Uncut Tiny House Improved

The other day I posed the riddle… can a tiny house be built without a saw and off-the-shelf materials? That’s the goal of this design exercise. In my first pass at solving this challenge there were a few things that didn’t quite work so well, so I went back to the drawing board.

  • I made the roof a bit taller so that the rafter overlap at the top was stronger. I also added H1 hurricane ties.
  • I removed the 4×4 posts on the sides and reduced the amount of wood used.
  • I changed the foundation to 4x6s on concrete piers.
  • I added some windows on the side and there’s still a door on each end.
  • I also made it longer, now 20 feet.

I imagine that the floor, wall, and ceiling panels would be partially built before putting into place – then finished by insulating and attaching the exterior plywood siding. You can see those steps illustrated below. This approach would also make it easier to add electrical, plumbing, and exterior house wrap before attaching the exterior sheathing/siding.

The partially built panels would also be lighter and easier to handle for one person, giving the owner-builer the opportunity to use fasteners to help secure the panels in place. The disadvantage would only be that the exterior siding would need to be lifted into place and fastened once the walls were wired, plumbed, insulated and wrapped.

I’ll put all the details, materials list, and step-by-step instructions in the plans – should be available soon.


In the mean time – those of you playing with SketchUp might enjoy a peek at the Uncut Tiny House SketchUp file. Be sure to review the scenes first, it will give you a quick look at the building process.


Above: 4x6s on piers and floor supporting lumber.


Above: Floor panels fastened.


Above: Insulation foam panels glued into panels.


Above: Floor decking fastened to floor panels.


Above: Wall panels fastened in place.


Above: Ceiling panels fastened to the top of walls. This would be a good moment to add electric and plumbing.

(Note: the exterior ‘trim’ lumber will tie the walls and ceiling panels together. Don’t panic.)


Above: Walls with glued in foam panels and plexiglass windows. This would be a good moment to wrap it with house wrap.


Above: Walls sheathed.


Above: Ceiling insulated.


Above: Ceiling panels sheathed.


Above: Panels and framing all tied together with an exo-skelaton of wood. If you wanted a flat roof you’d nearly be done. If not continue with the pitched roof.


Above: Roof framing with H1 hurricane ties. Gable rafters have 2’x4′ plywood sandwiched between them to help support the foam board that will be cut to complete the wall.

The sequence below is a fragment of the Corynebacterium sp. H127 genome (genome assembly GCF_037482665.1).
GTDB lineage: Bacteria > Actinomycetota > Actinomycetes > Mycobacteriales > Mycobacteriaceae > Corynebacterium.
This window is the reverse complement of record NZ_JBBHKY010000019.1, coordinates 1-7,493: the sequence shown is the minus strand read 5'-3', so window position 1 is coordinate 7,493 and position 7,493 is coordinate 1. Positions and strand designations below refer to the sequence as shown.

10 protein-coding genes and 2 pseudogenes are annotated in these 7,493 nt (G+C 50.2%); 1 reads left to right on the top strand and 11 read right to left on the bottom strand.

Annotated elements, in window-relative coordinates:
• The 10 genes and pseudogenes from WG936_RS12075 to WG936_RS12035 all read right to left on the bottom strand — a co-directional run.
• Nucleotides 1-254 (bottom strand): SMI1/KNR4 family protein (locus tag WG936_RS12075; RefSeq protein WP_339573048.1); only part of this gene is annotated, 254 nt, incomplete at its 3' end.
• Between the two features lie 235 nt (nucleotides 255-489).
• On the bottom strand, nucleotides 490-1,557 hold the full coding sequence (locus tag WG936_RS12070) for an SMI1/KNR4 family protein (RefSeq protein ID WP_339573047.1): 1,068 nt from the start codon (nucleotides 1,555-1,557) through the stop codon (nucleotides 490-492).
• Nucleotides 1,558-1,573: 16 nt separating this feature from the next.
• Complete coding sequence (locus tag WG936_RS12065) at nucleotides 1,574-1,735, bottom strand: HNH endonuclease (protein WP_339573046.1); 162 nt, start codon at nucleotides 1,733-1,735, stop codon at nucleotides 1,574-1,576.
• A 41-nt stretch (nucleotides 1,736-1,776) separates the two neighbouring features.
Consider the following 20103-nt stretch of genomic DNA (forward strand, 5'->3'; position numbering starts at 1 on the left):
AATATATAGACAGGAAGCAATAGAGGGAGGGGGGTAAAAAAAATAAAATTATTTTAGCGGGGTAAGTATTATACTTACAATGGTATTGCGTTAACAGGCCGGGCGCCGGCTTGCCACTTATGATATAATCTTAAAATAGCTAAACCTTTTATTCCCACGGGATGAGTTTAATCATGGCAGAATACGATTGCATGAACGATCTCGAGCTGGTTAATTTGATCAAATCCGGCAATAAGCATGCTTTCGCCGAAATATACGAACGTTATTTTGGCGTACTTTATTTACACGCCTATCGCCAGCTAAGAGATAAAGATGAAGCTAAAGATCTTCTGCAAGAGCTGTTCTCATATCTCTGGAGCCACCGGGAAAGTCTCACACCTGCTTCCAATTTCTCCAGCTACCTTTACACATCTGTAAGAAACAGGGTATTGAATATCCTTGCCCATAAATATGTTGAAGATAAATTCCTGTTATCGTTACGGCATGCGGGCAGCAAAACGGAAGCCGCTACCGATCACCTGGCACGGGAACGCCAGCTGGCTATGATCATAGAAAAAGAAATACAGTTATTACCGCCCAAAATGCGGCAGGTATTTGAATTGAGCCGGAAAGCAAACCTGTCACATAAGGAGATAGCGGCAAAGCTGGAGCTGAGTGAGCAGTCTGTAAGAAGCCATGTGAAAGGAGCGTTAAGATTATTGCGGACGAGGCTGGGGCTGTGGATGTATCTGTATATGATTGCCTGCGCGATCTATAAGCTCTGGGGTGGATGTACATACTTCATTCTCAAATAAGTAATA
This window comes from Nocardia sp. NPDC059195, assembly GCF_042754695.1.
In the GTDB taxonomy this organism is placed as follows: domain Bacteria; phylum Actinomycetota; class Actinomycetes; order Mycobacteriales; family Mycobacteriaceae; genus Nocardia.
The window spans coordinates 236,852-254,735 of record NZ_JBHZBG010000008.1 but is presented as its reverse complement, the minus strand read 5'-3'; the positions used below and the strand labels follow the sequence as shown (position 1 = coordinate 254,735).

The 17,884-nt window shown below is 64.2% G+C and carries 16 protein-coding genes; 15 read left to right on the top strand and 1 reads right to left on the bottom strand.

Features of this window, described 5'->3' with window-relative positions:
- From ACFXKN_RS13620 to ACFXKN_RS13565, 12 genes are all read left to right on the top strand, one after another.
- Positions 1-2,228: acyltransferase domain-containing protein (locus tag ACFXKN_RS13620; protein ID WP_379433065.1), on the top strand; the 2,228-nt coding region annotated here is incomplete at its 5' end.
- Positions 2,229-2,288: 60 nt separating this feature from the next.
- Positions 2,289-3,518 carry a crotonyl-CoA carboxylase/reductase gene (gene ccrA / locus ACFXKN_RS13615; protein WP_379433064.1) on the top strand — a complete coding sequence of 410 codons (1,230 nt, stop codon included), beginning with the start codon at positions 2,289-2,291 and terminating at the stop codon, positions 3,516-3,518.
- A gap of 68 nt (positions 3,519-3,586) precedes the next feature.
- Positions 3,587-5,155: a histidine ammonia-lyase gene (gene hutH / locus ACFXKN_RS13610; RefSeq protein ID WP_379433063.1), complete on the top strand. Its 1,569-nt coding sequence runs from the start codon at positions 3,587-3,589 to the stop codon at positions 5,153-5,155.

Above: Gables completed.


Above: Roof sheathed.


Above: Roofing added.


Above: Deck porch added.


Above: Doors added. Now your work would turn inside or to applying a finish to the exterior.

23 thoughts on “Uncut Tiny House Improved

  1. Ryan Mitchell says:

    Michael, this is really really fascinating! These renderings are remarkable in their own right! I think this would be really fun to build, not to mention a pleasure. There are some days I spend with ear plugs in my ears for 8 hours, sometimes its nice, other times not so much. I think it would be a pleasure to work without all the cutting etc.

  2. Bobbi says:

    Show the inside! You have pics showing the outside, why cant you get pics of the inside? It would be nice to see. Thank you.

  3. alice h says:

    I think you just made my tiny sauna project a lot easier. Not sure of the overall dimensions yet but the sauna itself will be about half the length and the change room the other half. Eliminating all the fuss and bother of extra cuts makes the project much more appealing.

    • Michael Janzen says:

      Thanks Alice. I think you just touched on the real value of this whole exercise too… which is simply design around the material and cut less. Doing so would make any project go faster with less waste.

    • Jay Liptak says:

      Alice, I’m not sure of your building experience, but this is an exercise in design challenges, not on meeting safety requirements. There is a high likelihood that with heavy wind and rain, or light snow and rain that this building would collapse from the loads on the roof. As this is an exercise in trying to not cut lumber and just simple design, don’t consider this safe for habitation. I have built some flimsy structures in my day, but this design calls for floor and wall joints built with 2×4’s(?) at 24″ on center over unsupported 8′ spans. in regards to building this as a sauna, please consult with an engineer, architect, or contractor about building. I’m not sure if your sauna would hold a tub or even a hot tub in your mind. Yet, with the rating on 1/2 inch plywood with 2×4’s at 24″ on center, you can hold about 200lb/sq ft. A tub with a person in it would be about 375 to 400lb per square foot, a hot tub could be 800lb’s depending on the tub. IOW, you’d break through the floor, possibly bringing the whole building down on you. Lots of people see tiny home’s built on trailers with 24″ on center spacing in the floors. There however, most don’t have full tubs, and one things being overlooked there is the strength of the trailer framing itself. Be careful, be smart, and if you aren’t, contact an experienced builder. And even if you end up not listening to them, it is always worth an informal code enforcement official. I’ve been known to contact that one’s around my town(not in my town) to get answers when I question the reasoning for a code. Sometimes it’s overkill, other times it’s to prevent one from putting themselves in the “underbuilt kill” zone of not knowing how dangerous something could be.